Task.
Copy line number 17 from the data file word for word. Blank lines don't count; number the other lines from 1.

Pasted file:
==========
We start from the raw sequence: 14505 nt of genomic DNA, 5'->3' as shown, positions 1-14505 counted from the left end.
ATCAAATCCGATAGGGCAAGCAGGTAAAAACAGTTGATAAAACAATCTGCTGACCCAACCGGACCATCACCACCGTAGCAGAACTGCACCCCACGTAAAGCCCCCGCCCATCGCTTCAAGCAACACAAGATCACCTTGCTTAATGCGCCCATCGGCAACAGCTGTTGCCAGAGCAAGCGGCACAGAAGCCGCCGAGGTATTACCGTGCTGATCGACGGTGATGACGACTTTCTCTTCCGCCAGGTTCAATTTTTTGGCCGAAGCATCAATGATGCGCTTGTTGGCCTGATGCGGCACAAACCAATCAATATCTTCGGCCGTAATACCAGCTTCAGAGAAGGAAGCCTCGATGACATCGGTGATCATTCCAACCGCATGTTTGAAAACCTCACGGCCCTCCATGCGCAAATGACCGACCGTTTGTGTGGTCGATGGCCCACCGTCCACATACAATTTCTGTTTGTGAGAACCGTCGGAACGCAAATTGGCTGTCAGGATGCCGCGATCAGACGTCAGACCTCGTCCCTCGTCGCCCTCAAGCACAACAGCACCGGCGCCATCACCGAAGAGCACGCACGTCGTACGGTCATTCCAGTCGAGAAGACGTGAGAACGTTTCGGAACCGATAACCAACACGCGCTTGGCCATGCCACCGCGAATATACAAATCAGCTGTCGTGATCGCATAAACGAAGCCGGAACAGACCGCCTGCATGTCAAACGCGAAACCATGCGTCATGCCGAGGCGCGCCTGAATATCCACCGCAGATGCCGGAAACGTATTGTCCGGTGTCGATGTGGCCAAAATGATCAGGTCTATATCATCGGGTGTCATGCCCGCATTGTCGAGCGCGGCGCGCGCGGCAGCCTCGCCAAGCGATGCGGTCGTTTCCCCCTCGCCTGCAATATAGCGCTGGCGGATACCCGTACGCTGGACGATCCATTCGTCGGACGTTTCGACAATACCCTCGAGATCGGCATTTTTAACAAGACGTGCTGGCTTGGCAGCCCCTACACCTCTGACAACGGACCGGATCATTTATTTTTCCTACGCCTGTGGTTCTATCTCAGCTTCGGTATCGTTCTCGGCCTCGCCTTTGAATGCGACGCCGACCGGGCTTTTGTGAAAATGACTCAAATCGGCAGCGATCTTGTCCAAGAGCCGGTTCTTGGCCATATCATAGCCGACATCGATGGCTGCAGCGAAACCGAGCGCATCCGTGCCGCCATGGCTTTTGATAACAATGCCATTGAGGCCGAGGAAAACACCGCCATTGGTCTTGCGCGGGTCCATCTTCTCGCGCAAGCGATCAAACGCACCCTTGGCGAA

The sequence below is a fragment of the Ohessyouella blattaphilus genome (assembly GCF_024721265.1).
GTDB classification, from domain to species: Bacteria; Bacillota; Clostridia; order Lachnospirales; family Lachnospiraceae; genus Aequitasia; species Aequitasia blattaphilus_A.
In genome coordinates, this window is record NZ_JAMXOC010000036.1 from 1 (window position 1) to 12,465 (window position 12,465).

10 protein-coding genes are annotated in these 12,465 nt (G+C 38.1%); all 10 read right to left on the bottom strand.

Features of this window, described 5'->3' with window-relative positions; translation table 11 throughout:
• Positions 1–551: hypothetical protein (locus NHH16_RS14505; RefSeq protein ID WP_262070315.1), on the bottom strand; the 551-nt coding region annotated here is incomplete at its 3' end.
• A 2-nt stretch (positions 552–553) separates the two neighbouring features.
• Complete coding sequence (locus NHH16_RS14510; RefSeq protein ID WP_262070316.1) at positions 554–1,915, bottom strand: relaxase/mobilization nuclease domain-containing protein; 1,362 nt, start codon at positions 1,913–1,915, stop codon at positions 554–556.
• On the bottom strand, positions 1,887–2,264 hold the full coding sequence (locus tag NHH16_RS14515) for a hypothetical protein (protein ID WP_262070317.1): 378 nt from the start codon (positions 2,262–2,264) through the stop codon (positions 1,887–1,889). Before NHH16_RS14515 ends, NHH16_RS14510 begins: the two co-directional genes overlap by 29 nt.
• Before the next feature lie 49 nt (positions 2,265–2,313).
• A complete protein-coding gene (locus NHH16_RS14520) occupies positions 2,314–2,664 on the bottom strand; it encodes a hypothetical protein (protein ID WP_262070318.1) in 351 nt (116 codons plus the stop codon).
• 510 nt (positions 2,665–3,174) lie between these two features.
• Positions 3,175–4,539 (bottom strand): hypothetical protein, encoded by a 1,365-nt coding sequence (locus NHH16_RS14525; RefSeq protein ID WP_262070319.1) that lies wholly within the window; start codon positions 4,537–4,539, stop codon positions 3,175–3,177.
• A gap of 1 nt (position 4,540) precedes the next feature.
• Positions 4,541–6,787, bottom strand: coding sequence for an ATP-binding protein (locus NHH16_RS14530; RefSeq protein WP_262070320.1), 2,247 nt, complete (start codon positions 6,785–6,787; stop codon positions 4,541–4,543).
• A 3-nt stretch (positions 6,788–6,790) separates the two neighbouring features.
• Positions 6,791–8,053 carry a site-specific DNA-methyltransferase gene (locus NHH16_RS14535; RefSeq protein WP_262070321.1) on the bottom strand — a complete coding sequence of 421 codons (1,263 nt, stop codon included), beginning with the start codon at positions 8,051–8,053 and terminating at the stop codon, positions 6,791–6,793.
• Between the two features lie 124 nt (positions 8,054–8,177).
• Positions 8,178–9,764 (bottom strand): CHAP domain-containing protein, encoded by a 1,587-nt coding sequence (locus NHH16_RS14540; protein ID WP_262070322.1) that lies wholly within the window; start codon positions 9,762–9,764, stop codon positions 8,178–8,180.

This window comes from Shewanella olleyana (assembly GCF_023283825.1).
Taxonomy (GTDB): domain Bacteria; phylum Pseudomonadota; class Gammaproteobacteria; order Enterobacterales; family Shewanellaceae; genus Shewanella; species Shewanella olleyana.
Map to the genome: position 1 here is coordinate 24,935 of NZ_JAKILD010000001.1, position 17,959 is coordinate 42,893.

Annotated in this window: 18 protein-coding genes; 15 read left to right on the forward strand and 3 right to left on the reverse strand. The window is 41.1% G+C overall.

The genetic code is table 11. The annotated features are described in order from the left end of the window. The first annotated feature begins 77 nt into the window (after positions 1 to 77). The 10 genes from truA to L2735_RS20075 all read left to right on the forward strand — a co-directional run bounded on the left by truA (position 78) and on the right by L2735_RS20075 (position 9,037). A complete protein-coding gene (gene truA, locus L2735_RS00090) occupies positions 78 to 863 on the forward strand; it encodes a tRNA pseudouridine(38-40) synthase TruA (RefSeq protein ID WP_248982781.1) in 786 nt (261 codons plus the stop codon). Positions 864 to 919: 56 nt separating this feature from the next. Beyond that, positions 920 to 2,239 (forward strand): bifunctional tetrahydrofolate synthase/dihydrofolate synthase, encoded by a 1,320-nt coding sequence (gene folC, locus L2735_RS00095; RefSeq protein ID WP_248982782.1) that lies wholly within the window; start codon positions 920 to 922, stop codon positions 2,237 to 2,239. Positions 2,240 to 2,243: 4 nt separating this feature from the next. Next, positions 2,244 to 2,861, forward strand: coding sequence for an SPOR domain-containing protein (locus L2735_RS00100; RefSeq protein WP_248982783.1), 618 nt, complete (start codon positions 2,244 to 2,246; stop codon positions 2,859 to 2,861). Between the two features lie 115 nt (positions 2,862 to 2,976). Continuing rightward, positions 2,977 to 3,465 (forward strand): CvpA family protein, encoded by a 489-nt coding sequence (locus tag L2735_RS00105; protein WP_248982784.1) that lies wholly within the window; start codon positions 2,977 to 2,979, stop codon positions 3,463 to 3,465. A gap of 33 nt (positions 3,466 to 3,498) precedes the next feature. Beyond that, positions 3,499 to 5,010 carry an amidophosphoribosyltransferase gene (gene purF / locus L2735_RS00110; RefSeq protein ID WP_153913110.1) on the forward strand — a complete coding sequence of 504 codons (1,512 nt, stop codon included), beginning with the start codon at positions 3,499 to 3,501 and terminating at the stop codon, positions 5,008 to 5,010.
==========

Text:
• Positions 4,541–6,787, bottom strand: coding sequence for an ATP-binding protein (locus NHH16_RS14530; RefSeq protein WP_262070320.1), 2,247 nt, complete (start codon positions 6,785–6,787; stop codon positions 4,541–4,543).